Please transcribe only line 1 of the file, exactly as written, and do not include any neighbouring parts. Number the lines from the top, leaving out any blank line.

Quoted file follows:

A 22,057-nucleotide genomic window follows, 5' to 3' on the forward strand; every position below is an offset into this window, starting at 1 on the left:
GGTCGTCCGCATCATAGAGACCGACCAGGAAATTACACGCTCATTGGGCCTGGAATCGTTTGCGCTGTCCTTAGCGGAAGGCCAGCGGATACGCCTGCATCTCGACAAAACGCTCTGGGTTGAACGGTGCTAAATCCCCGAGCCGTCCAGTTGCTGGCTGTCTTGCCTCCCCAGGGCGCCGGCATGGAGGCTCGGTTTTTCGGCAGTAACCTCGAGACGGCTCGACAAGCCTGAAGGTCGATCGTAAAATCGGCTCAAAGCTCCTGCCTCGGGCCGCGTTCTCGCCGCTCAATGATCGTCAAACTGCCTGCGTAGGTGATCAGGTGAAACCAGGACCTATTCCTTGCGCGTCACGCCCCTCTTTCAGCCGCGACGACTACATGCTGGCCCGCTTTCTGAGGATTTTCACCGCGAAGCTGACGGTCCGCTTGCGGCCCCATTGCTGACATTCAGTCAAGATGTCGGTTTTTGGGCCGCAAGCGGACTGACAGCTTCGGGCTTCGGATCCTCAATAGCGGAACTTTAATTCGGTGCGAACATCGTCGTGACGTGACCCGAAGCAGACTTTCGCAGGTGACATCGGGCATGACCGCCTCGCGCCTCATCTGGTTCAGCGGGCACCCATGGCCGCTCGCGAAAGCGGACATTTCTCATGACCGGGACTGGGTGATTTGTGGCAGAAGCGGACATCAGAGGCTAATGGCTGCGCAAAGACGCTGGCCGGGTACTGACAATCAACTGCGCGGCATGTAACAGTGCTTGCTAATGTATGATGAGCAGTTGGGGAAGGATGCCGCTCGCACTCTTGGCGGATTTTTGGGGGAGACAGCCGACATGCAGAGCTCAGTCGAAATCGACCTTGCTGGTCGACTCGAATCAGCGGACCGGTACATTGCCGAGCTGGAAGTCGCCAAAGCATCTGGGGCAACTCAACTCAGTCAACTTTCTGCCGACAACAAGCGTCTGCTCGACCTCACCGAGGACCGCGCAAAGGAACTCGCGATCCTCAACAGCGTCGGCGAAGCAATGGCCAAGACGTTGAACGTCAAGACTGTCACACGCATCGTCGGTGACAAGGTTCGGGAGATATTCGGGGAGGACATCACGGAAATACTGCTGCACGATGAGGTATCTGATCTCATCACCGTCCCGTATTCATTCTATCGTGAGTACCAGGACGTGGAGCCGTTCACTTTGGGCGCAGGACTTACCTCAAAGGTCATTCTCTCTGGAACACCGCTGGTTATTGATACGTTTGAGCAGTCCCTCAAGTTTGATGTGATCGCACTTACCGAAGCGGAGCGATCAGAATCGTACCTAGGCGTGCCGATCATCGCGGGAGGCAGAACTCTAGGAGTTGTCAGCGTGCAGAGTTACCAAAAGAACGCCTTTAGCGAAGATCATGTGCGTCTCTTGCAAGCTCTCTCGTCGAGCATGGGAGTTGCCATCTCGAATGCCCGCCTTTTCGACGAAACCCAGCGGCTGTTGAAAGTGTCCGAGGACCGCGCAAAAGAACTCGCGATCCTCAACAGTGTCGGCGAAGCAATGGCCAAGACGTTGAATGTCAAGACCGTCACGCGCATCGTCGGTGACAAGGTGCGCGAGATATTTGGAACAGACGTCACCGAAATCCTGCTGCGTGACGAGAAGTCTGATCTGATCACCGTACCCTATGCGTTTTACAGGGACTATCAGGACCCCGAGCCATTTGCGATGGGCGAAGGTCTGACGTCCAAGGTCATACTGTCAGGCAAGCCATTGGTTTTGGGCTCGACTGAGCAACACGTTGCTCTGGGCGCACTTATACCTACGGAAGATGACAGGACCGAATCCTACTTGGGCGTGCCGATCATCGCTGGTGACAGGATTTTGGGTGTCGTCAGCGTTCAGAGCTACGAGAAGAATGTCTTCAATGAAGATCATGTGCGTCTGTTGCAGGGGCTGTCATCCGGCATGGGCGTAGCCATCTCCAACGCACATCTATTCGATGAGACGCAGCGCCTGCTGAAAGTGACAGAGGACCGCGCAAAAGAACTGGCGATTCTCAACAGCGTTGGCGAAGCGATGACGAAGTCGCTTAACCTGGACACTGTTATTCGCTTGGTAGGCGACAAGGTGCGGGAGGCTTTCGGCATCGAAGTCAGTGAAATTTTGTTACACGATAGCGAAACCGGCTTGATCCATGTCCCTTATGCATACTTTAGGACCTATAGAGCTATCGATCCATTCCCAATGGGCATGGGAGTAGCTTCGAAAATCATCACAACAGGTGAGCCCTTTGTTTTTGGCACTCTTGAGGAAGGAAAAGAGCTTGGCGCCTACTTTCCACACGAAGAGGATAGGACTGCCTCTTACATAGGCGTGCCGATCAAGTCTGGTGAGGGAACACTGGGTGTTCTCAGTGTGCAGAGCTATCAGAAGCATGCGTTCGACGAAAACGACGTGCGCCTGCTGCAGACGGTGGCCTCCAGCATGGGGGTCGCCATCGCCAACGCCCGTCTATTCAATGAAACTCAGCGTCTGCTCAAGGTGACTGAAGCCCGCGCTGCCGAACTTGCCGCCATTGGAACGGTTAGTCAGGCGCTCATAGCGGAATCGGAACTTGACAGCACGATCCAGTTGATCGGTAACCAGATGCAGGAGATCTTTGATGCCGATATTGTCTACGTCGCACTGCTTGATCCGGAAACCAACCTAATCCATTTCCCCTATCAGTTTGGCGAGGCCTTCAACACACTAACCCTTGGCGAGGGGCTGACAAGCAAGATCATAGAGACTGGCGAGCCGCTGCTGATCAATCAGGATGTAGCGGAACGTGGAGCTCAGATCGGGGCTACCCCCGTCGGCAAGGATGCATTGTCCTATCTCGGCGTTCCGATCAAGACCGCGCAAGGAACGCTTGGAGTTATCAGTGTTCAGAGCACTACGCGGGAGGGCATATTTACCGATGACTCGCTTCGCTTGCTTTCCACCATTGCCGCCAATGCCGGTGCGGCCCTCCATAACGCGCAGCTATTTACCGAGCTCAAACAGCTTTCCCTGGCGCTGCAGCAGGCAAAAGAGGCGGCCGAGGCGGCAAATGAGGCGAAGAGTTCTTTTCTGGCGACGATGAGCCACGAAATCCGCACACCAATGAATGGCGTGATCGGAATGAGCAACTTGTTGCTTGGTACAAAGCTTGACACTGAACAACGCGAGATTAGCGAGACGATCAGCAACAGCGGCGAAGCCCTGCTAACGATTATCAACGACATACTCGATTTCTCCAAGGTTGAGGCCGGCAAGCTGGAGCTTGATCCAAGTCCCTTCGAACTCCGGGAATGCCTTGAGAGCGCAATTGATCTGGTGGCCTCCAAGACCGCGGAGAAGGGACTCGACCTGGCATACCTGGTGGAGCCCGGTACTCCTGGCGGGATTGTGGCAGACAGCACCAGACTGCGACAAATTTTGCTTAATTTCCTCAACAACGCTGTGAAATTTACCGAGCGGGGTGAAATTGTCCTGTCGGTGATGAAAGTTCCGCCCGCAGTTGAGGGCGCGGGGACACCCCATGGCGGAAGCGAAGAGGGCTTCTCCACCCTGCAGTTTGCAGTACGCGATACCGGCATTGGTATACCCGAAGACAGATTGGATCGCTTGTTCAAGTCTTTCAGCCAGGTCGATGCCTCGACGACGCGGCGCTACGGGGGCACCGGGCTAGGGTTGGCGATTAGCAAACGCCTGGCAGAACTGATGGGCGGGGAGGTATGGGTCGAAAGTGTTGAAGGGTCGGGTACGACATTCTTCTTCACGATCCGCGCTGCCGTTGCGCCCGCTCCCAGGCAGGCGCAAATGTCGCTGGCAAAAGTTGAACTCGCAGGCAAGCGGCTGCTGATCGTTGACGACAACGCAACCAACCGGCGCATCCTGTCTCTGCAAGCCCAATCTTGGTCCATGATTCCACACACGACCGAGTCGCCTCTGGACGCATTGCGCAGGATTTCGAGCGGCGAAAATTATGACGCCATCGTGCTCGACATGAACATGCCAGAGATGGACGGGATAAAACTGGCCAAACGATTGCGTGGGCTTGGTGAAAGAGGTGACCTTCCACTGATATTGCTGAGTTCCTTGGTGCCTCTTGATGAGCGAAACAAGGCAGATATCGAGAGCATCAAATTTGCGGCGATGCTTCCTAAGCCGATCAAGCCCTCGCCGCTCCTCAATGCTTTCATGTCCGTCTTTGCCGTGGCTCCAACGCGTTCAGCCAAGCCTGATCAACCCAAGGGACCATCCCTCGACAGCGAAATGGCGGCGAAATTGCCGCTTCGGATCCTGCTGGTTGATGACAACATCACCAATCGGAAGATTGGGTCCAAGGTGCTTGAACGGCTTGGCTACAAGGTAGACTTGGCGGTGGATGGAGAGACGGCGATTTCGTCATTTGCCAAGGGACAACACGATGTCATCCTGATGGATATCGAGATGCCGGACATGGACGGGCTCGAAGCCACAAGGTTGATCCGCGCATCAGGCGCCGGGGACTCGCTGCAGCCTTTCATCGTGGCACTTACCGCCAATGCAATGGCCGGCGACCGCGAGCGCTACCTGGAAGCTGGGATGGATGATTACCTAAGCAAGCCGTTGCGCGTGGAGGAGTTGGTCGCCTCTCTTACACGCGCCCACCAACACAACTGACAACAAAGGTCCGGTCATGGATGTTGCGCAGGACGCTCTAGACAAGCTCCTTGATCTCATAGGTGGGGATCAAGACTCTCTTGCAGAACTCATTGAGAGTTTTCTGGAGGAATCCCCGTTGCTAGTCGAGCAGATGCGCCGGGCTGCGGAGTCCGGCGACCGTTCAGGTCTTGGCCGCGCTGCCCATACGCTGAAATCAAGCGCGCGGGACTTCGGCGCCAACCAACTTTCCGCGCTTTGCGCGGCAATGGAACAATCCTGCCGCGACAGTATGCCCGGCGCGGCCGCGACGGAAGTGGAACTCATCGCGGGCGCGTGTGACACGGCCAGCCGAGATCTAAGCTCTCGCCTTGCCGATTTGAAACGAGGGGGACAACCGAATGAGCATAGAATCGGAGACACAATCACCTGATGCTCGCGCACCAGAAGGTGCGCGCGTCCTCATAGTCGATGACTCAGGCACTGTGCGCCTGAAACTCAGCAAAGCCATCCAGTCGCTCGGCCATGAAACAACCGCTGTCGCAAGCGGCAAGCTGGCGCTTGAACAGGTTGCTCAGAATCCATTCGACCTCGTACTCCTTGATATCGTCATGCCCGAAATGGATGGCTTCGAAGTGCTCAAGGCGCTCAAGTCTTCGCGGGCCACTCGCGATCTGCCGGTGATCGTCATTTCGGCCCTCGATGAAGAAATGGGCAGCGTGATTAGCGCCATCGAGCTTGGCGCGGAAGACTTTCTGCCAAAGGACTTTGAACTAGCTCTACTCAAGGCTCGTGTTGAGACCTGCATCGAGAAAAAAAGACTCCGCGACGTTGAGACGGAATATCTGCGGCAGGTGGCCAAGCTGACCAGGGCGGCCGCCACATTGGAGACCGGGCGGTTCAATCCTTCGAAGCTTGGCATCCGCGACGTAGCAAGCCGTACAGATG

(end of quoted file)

A 22,057-nucleotide genomic window follows, 5' to 3' on the forward strand; every position below is an offset into this window, starting at 1 on the left: